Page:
What is an Insulin Pump?

An insulin pump is a small, battery operated device about the size of a small cell phone. It can be clipped to your belt, slipped into your pocket or hidden under your clothes. It delivers precise doses of rapid-acting insulin to closely match your body’s needs. It does this in two ways:

  • Basal rate: small amounts of insulin is delivered continuously throughout the day for normal functions of your body. Your doctor sets this rate.
  • Bolus rate: when you eat or have a high blood sugar, the insulin pump will deliver additional insulin “on demand.”

Components of an Insulin Pump

The insulin pump has buttons to program your insulin, an LCD screen, and a reservoir compartment to hold the insulin. You’ll need to change insulin cartridge every two to three days.

A small tube (called a cannula) goes into and just under the skin, allowing insulin to pass from the tubing into the body. The cannula is inserted with a small needle that is removed after it is in place. It is placed in areas similar to where you would give yourself insulin injections. The cannula is held in place by an adhesive patch. The tubing is changed every two to three days.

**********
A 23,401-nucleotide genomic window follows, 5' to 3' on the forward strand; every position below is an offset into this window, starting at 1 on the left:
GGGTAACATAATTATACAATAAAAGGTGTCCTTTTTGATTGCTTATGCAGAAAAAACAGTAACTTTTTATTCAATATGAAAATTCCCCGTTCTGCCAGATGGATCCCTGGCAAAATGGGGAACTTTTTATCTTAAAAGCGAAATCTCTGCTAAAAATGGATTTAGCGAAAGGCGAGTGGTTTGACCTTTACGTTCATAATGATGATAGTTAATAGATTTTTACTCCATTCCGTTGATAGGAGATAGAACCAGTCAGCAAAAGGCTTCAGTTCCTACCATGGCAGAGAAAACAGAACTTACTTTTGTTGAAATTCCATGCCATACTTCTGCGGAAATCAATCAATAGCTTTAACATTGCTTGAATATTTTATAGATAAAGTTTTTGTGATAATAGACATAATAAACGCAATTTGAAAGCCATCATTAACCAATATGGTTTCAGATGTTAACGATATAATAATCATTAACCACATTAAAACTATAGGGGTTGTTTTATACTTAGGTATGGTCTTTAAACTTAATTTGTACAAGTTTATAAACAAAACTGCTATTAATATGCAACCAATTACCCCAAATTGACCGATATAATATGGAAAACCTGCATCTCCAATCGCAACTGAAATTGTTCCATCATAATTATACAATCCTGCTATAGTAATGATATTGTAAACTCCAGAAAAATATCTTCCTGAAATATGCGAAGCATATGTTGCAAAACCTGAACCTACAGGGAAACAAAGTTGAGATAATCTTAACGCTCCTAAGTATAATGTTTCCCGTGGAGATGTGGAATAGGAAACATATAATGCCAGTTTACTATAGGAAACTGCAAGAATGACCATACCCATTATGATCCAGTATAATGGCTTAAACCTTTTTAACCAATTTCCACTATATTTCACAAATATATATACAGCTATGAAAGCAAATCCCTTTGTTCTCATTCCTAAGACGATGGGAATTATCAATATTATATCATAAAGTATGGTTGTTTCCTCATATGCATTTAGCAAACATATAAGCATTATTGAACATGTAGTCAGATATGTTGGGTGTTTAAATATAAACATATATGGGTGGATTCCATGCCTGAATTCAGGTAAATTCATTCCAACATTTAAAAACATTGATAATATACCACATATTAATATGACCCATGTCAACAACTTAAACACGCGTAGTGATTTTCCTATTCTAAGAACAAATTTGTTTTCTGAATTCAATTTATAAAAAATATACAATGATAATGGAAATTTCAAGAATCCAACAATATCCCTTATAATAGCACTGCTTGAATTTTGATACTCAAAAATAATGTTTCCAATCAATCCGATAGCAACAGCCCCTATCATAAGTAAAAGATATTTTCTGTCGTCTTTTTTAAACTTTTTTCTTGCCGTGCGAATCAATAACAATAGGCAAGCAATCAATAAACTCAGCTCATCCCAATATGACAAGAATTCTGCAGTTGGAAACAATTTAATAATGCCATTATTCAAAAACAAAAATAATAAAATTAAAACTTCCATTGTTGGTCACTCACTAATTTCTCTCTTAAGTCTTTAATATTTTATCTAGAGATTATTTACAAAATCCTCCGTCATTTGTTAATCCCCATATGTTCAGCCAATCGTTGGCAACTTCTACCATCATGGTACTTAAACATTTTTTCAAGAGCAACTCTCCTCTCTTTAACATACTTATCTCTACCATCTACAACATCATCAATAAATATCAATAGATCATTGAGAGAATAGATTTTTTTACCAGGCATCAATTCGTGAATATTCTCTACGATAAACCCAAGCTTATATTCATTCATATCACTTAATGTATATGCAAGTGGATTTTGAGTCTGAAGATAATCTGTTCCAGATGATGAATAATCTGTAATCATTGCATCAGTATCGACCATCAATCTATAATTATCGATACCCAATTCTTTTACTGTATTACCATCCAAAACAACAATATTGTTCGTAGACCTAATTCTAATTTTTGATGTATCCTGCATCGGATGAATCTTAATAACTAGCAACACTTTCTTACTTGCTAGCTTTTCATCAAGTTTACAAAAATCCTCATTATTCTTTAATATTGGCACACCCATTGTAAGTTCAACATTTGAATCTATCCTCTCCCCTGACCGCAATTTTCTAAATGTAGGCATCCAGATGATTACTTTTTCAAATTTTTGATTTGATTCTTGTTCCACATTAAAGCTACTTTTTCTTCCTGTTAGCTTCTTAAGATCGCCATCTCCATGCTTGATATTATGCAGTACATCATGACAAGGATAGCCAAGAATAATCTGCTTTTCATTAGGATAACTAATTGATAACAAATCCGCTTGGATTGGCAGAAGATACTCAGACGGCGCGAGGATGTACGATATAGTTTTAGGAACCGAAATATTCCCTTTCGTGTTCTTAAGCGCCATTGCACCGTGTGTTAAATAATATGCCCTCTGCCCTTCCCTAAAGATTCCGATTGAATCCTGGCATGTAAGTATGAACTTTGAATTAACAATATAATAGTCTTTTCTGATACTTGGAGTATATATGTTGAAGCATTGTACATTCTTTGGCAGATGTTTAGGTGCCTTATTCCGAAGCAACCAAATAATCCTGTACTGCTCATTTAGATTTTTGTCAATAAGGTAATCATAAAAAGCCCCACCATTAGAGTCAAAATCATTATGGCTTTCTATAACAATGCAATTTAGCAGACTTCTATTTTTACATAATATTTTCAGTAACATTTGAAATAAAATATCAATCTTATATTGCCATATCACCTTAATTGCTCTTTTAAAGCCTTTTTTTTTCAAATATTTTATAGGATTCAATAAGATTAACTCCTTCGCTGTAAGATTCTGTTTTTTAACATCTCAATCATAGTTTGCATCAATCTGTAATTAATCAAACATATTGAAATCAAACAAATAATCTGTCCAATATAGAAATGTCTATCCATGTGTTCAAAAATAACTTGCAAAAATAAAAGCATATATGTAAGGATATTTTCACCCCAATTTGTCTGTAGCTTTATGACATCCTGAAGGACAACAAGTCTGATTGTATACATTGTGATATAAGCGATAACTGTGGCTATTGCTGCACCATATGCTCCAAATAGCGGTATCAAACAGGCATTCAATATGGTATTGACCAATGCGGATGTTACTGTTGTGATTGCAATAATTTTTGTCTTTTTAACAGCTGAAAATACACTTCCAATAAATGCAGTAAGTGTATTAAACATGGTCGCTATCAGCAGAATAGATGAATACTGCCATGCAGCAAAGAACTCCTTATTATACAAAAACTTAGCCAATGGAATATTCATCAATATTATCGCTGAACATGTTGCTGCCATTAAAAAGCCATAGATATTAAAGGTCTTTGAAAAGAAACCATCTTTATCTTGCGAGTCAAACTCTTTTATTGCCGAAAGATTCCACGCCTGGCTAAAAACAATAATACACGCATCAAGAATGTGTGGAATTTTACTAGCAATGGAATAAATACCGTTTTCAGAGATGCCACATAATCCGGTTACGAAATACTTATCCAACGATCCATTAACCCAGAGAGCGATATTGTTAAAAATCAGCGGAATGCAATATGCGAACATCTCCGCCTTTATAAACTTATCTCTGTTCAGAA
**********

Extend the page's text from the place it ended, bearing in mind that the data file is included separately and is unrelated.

Benefits of Insulin Pump Therapy

  • Since the insulin pump delivers rapid-acting insulin on demand, you have more flexibility around meals and activities.
  • The insulin pump reduces the number of injections you must give yourself, as the infusion site needs to be changed only once every two to three days.
  • Since the insulin pump delivers precise doses of insulin on demand, you can have better control over your blood sugar, which can reduce long-term complications.
  • Insulin pumps only use rapid-acting insulin, which means your body gets exactly the amount of insulin it needs, when it needs it.

If your doctor recommends you use an insulin pump, rest assured that we will be at you side. We will make sure you have everything you need, in terms of supplies and the know how to use it properly. 

Insulin Pumps

Dr. Christian Mangrum

Learn more about how insulin pumps work and what the implantation process looks like.

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